Video Gaming and iGaming Expected to Collide
Oulala CEO makes bold claims as ICE London 2018 beckons
The iGaming biz might be in for some unique challenges as a potential online gambling liberalisation in the USA looms large on the horizon, according to Valery Bollier, CEO of Daily Fantasy Sports (DFS) platform provider Oulala.
Speaking at various industry events in 2017, Valery Bollier made the bold claim that the video gaming industry stands to colonise the iGaming market, and claims some movement has already been to that end.
”We have already seen the decisive first step of the video gaming industry in our direction with the launch of a loot box system,” he says. For instance, Star Wars Battlefront II allows players to pay real money to access a “loot box” with an unknown reward.
Oulala‘s CEO also referenced Rockstar’s recent announcement that the next instalment in the GTA series will feature an online money poker and casino game within gameplay. ”With GTA V being the fastest-selling entertainment product in human history, this should be seen as a critical warning for the future of our industry,” Bollier claims. ”It’s simple: the video gaming industry perfectly understands the expectations of the 18-35 age range market, dominated by millennials, and by introducing elements of luck in their skill games, they begin to offer the best of both worlds. By doing so, they are erasing any competitive advantage that our sector could possibly offer. They are making sure that, even as they age, the customers will stick with them because they are catering to all their present, and likely their future, expectations.”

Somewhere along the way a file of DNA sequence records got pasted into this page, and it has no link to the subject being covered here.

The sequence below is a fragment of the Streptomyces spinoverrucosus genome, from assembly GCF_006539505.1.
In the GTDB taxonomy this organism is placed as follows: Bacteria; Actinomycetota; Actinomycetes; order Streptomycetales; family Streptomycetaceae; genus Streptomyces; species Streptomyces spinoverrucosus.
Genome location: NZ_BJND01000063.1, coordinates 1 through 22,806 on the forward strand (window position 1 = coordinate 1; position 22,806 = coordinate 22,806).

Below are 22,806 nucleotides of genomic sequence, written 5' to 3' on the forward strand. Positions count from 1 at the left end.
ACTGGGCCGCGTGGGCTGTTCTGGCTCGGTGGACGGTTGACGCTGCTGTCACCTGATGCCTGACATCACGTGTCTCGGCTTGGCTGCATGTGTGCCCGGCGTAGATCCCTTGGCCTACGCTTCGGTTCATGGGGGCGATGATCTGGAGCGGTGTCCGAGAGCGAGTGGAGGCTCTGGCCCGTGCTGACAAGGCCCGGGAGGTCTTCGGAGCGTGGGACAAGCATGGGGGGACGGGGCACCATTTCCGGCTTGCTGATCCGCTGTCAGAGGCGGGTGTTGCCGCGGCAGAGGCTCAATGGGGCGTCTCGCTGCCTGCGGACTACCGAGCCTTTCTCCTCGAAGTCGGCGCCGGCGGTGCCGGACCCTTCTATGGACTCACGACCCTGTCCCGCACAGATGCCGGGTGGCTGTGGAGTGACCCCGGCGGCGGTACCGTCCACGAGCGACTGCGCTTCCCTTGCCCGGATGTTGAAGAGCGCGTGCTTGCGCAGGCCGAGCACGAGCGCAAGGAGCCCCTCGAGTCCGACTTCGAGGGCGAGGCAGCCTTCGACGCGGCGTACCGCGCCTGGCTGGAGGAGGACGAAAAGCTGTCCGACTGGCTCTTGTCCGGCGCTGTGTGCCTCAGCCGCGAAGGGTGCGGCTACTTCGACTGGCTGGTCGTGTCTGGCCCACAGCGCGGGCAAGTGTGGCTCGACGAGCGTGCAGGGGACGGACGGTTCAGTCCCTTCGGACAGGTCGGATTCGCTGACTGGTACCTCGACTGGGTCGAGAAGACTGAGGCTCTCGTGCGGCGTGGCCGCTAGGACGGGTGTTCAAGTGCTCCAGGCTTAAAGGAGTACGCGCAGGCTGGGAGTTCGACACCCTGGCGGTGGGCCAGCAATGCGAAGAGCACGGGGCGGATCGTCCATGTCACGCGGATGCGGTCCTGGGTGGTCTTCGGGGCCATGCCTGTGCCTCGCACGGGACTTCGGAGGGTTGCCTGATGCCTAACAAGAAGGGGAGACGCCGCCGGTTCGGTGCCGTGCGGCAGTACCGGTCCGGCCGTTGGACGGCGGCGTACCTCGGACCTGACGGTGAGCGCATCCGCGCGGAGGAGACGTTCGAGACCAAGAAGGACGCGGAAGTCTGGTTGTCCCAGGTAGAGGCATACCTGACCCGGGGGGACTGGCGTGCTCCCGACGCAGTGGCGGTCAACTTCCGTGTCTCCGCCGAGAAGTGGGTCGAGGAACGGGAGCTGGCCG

Bollier argues that if GTA VI had to make a foray into iGaming industry staples like casino and poker, their existing client base would prove to be a massive competitive edge, and would stand to grow significantly as they draw on the huge potential of the iGaming market.
With regard to the upcoming ICE London 2018, Bollier expects the American delegation will be out in force, alongside the Maltese and the Italian contingents.
”While there seems to be a lot of optimism, as many within the iGaming industry see the evolution of the legislation in the US states as another gold rush, the reality may prove to be very different. If the US market opens, the video gaming industry is in the perfect position to be the only winner because the massive size of their customer base, power, budget, and talent,” Bollier argues.
Despite some industry insiders being skeptical of his statements, Bollier believes the situation is becoming critical, but can yet be overcome through massive reinvestment in the current offer, and a greater understanding of the needs of potential younger customers. ”At Oulala, we believe that adopting DFS is not the only move required since reshaping one’s entire offer is also necessary, however it is a highly significant step in the process,” Bollier explains. “Oulala would thus be the perfect partner. We understand the challenges operators face and we have customizable solutions that were built specifically for the industry. Oulala is creating a solid long-term bridge between the younger generations and iGaming operators.”
Oulala’s CEO is keen to speak with anyone that is interested in hearing more about the way iGaming companies can capitalise on the World Cup by offering their clients DFS.
The Oulala team will be available for meetings at the ExCel London, the main expo venue, from the 6th to 8th of February (10am to 6pm). You can get in touch by contacting the company’s business development director Oliver Niner at email@example.com.
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